Friday, January 30, 2015

'Ofa atu Nuku'alofa

In somewhat sporadic blogging style - an update!

I'm in Tonga, I think that deserves a quick post. Its my last day and I'm sitting in a cafe drinking cold coconut while waiting for my ride to the airport this evening. I've bought 75 Mb of data - we'll see how far that gets me.

I'm here for work - basically a repeat of what I was in the Cook Islands for, but with a Tongan context. Helping the coordinator over here to set up her data collection protocols, meeting the teachers involved in the project again, meeting people in the Ministries for Education, Health and Finance, and today - a meeting with the Deputy High Commissioner. That meeting was really good - so fascinating to see the whole diplomatic side of government.

The Tongan teachers have been fantastic. I sat in on a meeting welcoming the new entrants to Tonga High School on Tuesday, the new Form 1s. This is their school hall - a open fale style building that was really pleasant to sit under in the heat.

You can see some of the kids in the front row of the picture above are holding brooms - this is part of their entrance fee to the school: a broom, and a pack of toilet paper. The brooms and bog roll are stacked up in a room and used to supply the school for the year. The brooms are made from strips of dried coconut leaf, bound onto a pole. When all the bits fall out - you just fill it up again. We've also been round to Tonga College and Tonga Side School, the other two schools involved in the project.

I stayed at the NOA Guesthouse and would definitely recommend it to people visiting Nuku'alofa. It was clean and tidy, safe and very friendly. They make you breakfast every morning if you stay in a en suite room, and while heavy on the white bread (my gluten and dairy-free guts are killing me, this latter end of the week) and egg it was completely lovely. The fridge was also always full of coconuts to drink whenever. Diana, the host, has her son jump up a palm to get more whenever needed.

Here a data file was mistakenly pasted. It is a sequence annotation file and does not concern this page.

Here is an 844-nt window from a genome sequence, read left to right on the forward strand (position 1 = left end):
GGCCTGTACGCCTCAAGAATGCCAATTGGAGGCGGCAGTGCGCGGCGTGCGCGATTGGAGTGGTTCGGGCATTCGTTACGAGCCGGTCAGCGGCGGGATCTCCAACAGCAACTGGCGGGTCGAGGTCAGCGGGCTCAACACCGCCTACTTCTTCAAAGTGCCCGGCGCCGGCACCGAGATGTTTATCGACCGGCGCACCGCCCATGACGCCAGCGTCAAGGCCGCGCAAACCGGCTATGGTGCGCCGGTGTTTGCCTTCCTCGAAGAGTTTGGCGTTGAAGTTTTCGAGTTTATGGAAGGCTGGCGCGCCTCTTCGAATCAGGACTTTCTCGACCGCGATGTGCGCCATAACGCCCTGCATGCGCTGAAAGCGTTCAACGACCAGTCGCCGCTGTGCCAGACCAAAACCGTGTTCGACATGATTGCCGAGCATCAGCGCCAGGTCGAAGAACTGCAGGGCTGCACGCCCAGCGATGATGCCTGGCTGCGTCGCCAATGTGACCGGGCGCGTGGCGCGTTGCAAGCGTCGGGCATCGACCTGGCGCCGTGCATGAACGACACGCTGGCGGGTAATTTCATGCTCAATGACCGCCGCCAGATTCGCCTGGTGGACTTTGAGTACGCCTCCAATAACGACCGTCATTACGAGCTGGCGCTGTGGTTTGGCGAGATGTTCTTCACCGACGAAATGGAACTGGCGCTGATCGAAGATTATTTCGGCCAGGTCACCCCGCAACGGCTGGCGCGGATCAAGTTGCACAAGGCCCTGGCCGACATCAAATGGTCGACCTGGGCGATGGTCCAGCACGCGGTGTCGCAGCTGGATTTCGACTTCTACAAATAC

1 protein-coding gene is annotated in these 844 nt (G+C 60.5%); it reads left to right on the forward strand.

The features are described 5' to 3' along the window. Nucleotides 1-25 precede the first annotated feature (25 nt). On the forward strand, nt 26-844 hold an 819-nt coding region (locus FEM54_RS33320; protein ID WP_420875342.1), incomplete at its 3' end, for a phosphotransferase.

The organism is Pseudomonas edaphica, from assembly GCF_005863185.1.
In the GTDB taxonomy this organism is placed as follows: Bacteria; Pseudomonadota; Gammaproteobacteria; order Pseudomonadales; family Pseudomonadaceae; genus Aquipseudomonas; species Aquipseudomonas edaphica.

Sunset from the porch of the main house. Tropical Islands do do sunsets remarkably well. I had an airconned room, and thank all of the many many gods that I did so. Last night I was convinced to try a Tongan drink of cold milk (from the Kings own royal cows) with coffee and sugar (I'm guessing the contents) which was lovely (you know, bar the whole dairy issue) but which kept me up past 2am this morning. 

Today the teachers were finishing off their planning week for the year (think; a week of teacher-only days) and celebrated the new year with lunch at Vakaloa, a resort out west on Tongatapu. This was the first beach I've seen all week - Nuku'alofa is very much a port - no beaches around the capital, though they have built a kind of sea-wall to make an area where kids can learn to swim.

 The water looked sublime and felt like a tepid bath. It was blistering hot and I could only stand to be on the beach for about 5 minutes to take photos before heading back inside to the shade and about a gallon of water.

Its Dealing with bureaucrats to make a project run is apparently always a nightmare but jeeeese - my skill-set has certainly taken a jump up this week. I'm quite ready to get back home to cooler nights, my own bed and non-developing-nation-comforts (the shame).

We'll be back in March for teacher prof dev workshops and to work on data with the Ministry of Health. I'm hoping it'll be much cooler! In the mean time the teachers at Tonga High School have decided they are going to find me a Tongan husband. Hah. Good luck.

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